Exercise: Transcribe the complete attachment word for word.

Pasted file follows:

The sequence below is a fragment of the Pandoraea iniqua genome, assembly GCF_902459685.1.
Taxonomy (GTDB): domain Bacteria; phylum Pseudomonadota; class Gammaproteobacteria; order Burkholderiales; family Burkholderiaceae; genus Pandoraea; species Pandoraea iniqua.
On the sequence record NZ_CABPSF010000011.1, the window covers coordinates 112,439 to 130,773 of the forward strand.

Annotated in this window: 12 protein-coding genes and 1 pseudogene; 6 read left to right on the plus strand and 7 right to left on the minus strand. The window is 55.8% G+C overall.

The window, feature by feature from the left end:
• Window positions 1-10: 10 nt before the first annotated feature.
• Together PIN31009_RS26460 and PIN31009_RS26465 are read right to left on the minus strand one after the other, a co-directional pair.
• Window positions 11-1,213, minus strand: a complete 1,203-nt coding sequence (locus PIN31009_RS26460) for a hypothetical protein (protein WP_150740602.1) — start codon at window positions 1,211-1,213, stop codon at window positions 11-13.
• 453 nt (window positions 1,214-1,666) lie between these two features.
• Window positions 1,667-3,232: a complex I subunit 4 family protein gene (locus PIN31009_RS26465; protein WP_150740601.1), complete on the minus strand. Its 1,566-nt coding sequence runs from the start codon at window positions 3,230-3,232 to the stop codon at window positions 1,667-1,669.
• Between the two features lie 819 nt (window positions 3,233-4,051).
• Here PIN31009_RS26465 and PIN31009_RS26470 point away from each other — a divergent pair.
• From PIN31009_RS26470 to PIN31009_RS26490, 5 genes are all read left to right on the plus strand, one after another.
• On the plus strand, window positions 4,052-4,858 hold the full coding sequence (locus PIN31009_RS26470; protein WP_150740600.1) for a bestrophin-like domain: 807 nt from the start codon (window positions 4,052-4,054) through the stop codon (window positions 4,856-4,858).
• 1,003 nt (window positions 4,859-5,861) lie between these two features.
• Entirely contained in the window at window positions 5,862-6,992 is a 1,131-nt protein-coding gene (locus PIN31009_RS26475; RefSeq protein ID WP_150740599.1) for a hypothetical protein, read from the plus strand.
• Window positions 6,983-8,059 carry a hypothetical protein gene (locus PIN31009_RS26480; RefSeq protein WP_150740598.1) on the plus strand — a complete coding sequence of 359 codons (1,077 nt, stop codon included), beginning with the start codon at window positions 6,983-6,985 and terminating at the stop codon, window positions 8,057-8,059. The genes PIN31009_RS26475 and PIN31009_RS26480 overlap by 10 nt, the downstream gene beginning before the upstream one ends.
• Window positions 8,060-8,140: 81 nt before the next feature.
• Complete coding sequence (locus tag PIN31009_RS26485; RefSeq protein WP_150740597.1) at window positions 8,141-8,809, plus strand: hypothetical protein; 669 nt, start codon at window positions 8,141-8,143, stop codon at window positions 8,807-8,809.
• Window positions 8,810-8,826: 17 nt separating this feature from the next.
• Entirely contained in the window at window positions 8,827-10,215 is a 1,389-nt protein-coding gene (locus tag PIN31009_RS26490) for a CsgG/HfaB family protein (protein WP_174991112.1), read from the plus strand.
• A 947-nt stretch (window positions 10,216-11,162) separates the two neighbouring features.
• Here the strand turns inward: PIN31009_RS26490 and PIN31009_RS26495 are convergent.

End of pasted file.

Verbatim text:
The sequence below is a fragment of the Pandoraea iniqua genome, assembly GCF_902459685.1.
Taxonomy (GTDB): domain Bacteria; phylum Pseudomonadota; class Gammaproteobacteria; order Burkholderiales; family Burkholderiaceae; genus Pandoraea; species Pandoraea iniqua.
On the sequence record NZ_CABPSF010000011.1, the window covers coordinates 112,439 to 130,773 of the forward strand.

Annotated in this window: 12 protein-coding genes and 1 pseudogene; 6 read left to right on the plus strand and 7 right to left on the minus strand. The window is 55.8% G+C overall.

The window, feature by feature from the left end:
• Window positions 1-10: 10 nt before the first annotated feature.
• Together PIN31009_RS26460 and PIN31009_RS26465 are read right to left on the minus strand one after the other, a co-directional pair.
• Window positions 11-1,213, minus strand: a complete 1,203-nt coding sequence (locus PIN31009_RS26460) for a hypothetical protein (protein WP_150740602.1) — start codon at window positions 1,211-1,213, stop codon at window positions 11-13.
• 453 nt (window positions 1,214-1,666) lie between these two features.
• Window positions 1,667-3,232: a complex I subunit 4 family protein gene (locus PIN31009_RS26465; protein WP_150740601.1), complete on the minus strand. Its 1,566-nt coding sequence runs from the start codon at window positions 3,230-3,232 to the stop codon at window positions 1,667-1,669.
• Between the two features lie 819 nt (window positions 3,233-4,051).
• Here PIN31009_RS26465 and PIN31009_RS26470 point away from each other — a divergent pair.
• From PIN31009_RS26470 to PIN31009_RS26490, 5 genes are all read left to right on the plus strand, one after another.
• On the plus strand, window positions 4,052-4,858 hold the full coding sequence (locus PIN31009_RS26470; protein WP_150740600.1) for a bestrophin-like domain: 807 nt from the start codon (window positions 4,052-4,054) through the stop codon (window positions 4,856-4,858).
• 1,003 nt (window positions 4,859-5,861) lie between these two features.
• Entirely contained in the window at window positions 5,862-6,992 is a 1,131-nt protein-coding gene (locus PIN31009_RS26475; RefSeq protein ID WP_150740599.1) for a hypothetical protein, read from the plus strand.
• Window positions 6,983-8,059 carry a hypothetical protein gene (locus PIN31009_RS26480; RefSeq protein WP_150740598.1) on the plus strand — a complete coding sequence of 359 codons (1,077 nt, stop codon included), beginning with the start codon at window positions 6,983-6,985 and terminating at the stop codon, window positions 8,057-8,059. The genes PIN31009_RS26475 and PIN31009_RS26480 overlap by 10 nt, the downstream gene beginning before the upstream one ends.
• Window positions 8,060-8,140: 81 nt before the next feature.
• Complete coding sequence (locus tag PIN31009_RS26485; RefSeq protein WP_150740597.1) at window positions 8,141-8,809, plus strand: hypothetical protein; 669 nt, start codon at window positions 8,141-8,143, stop codon at window positions 8,807-8,809.
• Window positions 8,810-8,826: 17 nt separating this feature from the next.
• Entirely contained in the window at window positions 8,827-10,215 is a 1,389-nt protein-coding gene (locus tag PIN31009_RS26490) for a CsgG/HfaB family protein (protein WP_174991112.1), read from the plus strand.
• A 947-nt stretch (window positions 10,216-11,162) separates the two neighbouring features.
• Here the strand turns inward: PIN31009_RS26490 and PIN31009_RS26495 are convergent.